"Maths is the language through which Godhas crafted (vt. 精心制作) the wholeuniverse."
“The Queen of all Sciences”
“studying maths trains me up to be an expert problem solver.”
There are a whole host of useful skills I can learn from math, while logical thinking must be the only one which has influenced me a lot. I still remember the first time I heard of this term was from a speech delivered by our teacher in the first year of my secondary school. I learnt its great importance. Then I started to pay great importance on it when my math teacher taught me how to think of questions in math.
Hands down (毫无疑问地), it is quite useful for us to think of problems easily not only in our study, like how to solve out a problem, but also in our daily life, like how to break down those complicated problems into several small and easy questions.
Undoubtedly, this kind of skill benefits me so many when I face those trivial problems in my life, like food choice. At the same time, I am also able to make wise decision for those big problems, especially like which job is more suitable to me.
To be honest, at first I was not really good at using this skill to solve out problems based on so many years’ cramming education. I was still used to looking up answers from textbooks in lieu of (替代) independent thinking. While with the time passing by, I finally mastered its tips that information much be weighed up (权衡), sorted out (分类), and then processed in a certain order. Right now, it’s an easy thing for me to make a decision.
I would like to talk about the time I learned the idea of getting change after purchasing something using subtraction I learned in year 2.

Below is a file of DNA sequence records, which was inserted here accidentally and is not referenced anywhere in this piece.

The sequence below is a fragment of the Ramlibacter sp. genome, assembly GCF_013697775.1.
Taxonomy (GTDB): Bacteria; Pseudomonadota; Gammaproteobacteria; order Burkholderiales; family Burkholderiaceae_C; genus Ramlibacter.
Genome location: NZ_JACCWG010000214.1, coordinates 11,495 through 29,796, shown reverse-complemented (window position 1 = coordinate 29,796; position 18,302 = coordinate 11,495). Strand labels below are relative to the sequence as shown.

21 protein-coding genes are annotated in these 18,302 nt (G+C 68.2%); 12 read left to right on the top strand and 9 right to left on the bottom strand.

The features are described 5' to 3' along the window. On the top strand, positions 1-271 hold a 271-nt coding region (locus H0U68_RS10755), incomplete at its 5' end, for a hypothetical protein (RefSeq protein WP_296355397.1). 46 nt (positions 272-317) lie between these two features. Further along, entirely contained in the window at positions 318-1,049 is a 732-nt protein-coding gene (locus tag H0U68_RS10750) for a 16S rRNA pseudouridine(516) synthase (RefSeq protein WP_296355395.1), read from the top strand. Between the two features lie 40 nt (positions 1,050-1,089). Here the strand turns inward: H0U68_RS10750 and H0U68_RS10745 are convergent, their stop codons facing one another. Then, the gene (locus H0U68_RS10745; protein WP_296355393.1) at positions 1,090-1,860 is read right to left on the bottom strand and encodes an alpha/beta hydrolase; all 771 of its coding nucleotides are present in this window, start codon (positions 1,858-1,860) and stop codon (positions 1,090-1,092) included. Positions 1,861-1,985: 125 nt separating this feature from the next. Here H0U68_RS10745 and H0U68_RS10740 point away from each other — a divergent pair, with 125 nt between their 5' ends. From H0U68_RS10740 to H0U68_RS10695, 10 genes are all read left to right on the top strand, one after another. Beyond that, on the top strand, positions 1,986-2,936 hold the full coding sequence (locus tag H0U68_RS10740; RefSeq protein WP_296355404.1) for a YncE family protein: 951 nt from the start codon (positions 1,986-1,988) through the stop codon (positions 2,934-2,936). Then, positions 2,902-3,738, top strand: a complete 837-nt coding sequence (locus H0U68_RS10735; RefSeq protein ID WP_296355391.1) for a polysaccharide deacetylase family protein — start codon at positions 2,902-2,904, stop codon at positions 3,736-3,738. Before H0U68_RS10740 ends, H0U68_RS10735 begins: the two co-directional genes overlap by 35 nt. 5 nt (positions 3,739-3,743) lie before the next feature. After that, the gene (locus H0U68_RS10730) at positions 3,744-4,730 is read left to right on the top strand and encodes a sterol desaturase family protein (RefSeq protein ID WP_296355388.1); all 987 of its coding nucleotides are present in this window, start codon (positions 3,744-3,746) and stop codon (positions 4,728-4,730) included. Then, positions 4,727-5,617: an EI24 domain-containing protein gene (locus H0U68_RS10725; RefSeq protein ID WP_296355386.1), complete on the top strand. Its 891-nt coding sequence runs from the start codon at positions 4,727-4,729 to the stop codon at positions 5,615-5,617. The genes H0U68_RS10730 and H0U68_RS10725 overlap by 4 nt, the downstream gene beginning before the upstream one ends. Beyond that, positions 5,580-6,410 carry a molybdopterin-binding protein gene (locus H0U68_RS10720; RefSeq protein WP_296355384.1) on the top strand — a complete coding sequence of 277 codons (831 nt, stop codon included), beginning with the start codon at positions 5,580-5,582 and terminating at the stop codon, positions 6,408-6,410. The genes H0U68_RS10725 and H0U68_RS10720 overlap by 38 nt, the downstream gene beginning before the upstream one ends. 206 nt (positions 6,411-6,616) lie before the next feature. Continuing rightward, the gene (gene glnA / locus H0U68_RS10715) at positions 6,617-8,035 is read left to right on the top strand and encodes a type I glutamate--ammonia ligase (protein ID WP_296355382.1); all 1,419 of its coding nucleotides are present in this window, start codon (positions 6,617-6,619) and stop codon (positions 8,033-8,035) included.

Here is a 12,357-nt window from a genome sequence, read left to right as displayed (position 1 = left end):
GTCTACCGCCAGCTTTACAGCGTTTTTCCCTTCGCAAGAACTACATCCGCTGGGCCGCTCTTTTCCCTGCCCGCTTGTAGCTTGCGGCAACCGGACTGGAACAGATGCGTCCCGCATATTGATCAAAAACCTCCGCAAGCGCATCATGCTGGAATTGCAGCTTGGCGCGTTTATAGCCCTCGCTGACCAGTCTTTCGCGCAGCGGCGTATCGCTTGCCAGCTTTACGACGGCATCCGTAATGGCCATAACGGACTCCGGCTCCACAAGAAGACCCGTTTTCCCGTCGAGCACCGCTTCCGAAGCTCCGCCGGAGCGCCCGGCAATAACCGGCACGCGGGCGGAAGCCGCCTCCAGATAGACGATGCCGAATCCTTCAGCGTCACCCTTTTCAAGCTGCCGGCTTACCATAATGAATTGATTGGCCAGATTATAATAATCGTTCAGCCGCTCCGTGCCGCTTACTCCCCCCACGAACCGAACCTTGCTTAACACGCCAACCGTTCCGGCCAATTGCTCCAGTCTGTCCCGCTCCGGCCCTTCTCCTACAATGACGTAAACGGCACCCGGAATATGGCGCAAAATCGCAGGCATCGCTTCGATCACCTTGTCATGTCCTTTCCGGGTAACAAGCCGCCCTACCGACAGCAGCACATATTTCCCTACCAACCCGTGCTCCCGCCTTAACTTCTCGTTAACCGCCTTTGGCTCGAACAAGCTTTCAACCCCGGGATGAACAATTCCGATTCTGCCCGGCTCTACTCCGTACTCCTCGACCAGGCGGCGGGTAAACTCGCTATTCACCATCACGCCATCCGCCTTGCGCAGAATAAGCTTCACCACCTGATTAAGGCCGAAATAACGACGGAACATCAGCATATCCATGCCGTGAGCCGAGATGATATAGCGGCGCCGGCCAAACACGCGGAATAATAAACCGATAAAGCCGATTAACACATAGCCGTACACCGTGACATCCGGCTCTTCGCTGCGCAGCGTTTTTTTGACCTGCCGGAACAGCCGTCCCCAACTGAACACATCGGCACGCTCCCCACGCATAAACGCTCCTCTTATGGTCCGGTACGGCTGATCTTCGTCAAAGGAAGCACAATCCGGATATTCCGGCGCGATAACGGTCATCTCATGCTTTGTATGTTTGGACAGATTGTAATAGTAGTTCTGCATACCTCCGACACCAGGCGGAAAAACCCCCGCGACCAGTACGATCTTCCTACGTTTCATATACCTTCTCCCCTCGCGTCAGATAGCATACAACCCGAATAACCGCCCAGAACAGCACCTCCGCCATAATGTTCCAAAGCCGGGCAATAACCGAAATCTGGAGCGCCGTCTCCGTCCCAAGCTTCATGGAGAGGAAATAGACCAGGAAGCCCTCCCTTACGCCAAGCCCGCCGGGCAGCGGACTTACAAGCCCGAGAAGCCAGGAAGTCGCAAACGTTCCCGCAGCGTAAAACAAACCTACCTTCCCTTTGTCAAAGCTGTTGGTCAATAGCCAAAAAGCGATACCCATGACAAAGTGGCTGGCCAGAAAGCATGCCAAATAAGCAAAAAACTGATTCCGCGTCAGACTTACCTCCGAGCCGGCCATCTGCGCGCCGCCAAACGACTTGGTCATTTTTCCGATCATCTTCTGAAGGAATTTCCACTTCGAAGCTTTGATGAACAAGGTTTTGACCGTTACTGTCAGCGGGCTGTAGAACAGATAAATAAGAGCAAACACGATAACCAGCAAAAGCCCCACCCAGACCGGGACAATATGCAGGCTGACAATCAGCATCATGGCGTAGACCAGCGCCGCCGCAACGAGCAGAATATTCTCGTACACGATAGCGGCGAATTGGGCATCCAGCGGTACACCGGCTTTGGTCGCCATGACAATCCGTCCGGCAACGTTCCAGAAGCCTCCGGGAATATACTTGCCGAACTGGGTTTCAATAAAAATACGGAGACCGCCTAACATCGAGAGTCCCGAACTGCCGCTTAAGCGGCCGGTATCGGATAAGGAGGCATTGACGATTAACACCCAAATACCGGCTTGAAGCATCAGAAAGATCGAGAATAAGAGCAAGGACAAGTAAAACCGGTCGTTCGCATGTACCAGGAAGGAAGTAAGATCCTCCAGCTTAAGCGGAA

Before I started year 2, I did not have much concept about money or purchase goods. I roughly knew that if you gave the storeman some coins, they would give you cookies or sweets as an exchange. Besides, my mother sometimes gave me enough money to buy one lollipop or one pack of cookies, so I never have to worry about getting change.
It is fair to say that for a 10-year- old child, he would be more than happy to give out $100 dollar note to exchange for one box of sweets probably worth 2 dollars, because children do not understand the idea of money.
In the math class from year 3, when the first time Ms Tipping - our math teacher - taught us about the lesson of subtraction, I was fascinated. It was like opening the gate to a new world. The homework we had from that math class is to use subtraction as a skill to buy something.
So I asked my mother for 5 dollar and I promised her that I will get change from grocery man today she laughed loudly! However, she still quietly followed me downstairs and watched me handing over that 5 dollar note and bought myself one 3 dollar ice cream. I poked out 5 fingers and started using subtraction, numbering in mouth “5 minus 3 equals 2”
After I yelled out TWO to the grocery man, my mum was so proud of me, as this was the first time I used subtraction as a skill to get change in real life.